Post-harvest fertility and irrigation management are critical in order to ensure tree health through the harvest period until dormancy. Utilize in-season soil and tissue analysis to determine your post-harvest fertilizer and amendment requirements. Remember Liebig’s Law of the Minimum – The nutrient in least supply affects the crop more than the nutrient in the greatest supply. With this in mind, let’s look at some of the elements. While the elements listed below are typically most critical for post-harvest, it is important to review the samples, understand the value of each nutrient, and prioritize applications based on the expected return value.
Nitrogen is needed for rebuilding plant vigor and maintaining late seasons growth. Research supports that 20% of your annual nitrogen budget be applied as soon as possible after harvest. Nitrate based products are immediately available in the soil and are utilized efficiently by the tree. As an example, if you yield 3000 lbs/ac and anticipate a 3000 lbs/ac crop next season, then you should apply roughly 60 pounds of nitrogen now. This is based on the nutrient removal by the crop, as well as the trees use and the efficiency of the entire root-tree-soil system.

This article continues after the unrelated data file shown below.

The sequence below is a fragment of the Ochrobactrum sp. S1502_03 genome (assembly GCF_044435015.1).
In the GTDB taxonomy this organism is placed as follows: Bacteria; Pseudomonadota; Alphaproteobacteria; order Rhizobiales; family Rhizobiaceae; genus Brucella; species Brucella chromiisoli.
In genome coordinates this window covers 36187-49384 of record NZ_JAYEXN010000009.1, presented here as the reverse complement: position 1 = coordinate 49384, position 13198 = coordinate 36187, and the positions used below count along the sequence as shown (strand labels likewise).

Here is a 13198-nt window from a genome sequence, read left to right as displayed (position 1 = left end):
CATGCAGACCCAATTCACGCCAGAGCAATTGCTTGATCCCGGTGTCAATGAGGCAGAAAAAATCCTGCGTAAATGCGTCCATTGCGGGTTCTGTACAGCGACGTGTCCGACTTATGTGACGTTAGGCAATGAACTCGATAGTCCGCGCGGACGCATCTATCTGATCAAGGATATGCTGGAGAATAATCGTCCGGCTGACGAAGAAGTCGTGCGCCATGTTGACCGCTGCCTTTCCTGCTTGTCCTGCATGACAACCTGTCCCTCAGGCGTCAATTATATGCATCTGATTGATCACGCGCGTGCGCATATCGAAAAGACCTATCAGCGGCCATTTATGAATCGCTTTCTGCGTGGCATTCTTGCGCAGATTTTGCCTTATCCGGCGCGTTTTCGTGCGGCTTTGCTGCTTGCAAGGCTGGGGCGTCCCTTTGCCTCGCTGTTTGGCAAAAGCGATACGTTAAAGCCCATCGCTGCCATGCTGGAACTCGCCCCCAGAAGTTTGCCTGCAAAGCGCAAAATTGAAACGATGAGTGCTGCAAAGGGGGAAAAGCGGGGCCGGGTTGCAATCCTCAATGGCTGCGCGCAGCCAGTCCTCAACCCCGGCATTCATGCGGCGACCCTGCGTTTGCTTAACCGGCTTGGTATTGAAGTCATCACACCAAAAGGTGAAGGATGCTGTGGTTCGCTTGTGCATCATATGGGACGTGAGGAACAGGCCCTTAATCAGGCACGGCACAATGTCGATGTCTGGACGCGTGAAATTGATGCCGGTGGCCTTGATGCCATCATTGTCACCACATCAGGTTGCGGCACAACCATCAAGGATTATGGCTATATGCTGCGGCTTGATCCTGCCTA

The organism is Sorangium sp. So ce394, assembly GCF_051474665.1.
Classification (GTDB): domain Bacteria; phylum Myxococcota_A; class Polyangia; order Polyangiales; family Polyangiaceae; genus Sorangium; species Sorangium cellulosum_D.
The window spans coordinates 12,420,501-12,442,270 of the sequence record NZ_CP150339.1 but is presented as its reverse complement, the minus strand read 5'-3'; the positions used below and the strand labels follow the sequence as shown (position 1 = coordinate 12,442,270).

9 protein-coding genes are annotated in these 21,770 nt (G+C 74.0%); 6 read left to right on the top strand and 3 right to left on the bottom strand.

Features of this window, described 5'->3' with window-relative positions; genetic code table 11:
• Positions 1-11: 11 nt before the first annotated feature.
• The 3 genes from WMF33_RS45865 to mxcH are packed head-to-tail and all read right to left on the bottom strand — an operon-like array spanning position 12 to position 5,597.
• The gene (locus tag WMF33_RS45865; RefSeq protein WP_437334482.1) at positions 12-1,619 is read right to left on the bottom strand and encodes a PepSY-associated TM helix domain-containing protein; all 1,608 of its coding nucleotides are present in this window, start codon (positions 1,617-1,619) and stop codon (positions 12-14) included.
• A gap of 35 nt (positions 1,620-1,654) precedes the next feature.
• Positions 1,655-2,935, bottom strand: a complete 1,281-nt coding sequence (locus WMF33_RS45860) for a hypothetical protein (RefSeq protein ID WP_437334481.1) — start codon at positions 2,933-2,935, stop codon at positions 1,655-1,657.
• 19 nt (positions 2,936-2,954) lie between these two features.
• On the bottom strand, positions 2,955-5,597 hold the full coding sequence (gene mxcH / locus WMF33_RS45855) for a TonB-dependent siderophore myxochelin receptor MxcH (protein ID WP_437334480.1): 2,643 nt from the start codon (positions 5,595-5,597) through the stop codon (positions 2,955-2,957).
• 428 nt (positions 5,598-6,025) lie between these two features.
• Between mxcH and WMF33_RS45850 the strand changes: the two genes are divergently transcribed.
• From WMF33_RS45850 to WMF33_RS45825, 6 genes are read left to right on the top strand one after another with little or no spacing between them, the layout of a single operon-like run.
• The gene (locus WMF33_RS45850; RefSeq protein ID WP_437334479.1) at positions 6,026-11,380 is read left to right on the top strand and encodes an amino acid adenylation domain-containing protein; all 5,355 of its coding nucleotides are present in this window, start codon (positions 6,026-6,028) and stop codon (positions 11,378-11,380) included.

Phosphorus is essential for the energy relations in the tree, as well as production and mobilization of nutrients for carbohydrate storage. Phosphorus applied on the leaves and through the soil will support balanced growth throughout the season.
Potassium is important for plant metabolic processes, carbohydrate production and storage. Leaf tissue analysis for almonds should be above 1.4% in a July sample. Post-harvest is the time to feed the soil potassium bank account.
Calcium supports soil structure and balanced nutrient availability in the root zone. Soluble calcium is critical for root growth and nutrient uptake. Calcium will moderate high soil sodium conditions where present. Calcium also balances high soil magnesium conditions.
Magnesium in the leaf is the basis of chlorophyll and photosynthesis. It’s needed to replenish leaves from harvest stresses. Generally, foliar applications are suggested.
Zinc is needed for production of the plant hormone auxin, which contributes to healthy cell division of all tissue: leaves, shoots, spurs, fruits and roots. Fall applications support good spring bloom, set, and size.
Boron is critical for pollen tube development during both bloom and flowering. Boron, along with calcium, is also critical in cell wall integrity during cell division and cell expansion in the spring. Post-harvest soil and foliar applications are required. Hull analysis should be taken annually. Levels need to be above 80 through 120 ppm. Leaf tissue analysis is not a good indicator of boron accumulation.
A comprehensive post-harvest fertility program will not only help your trees recover from harvest stress, but it will also set your trees up for a successful bloom.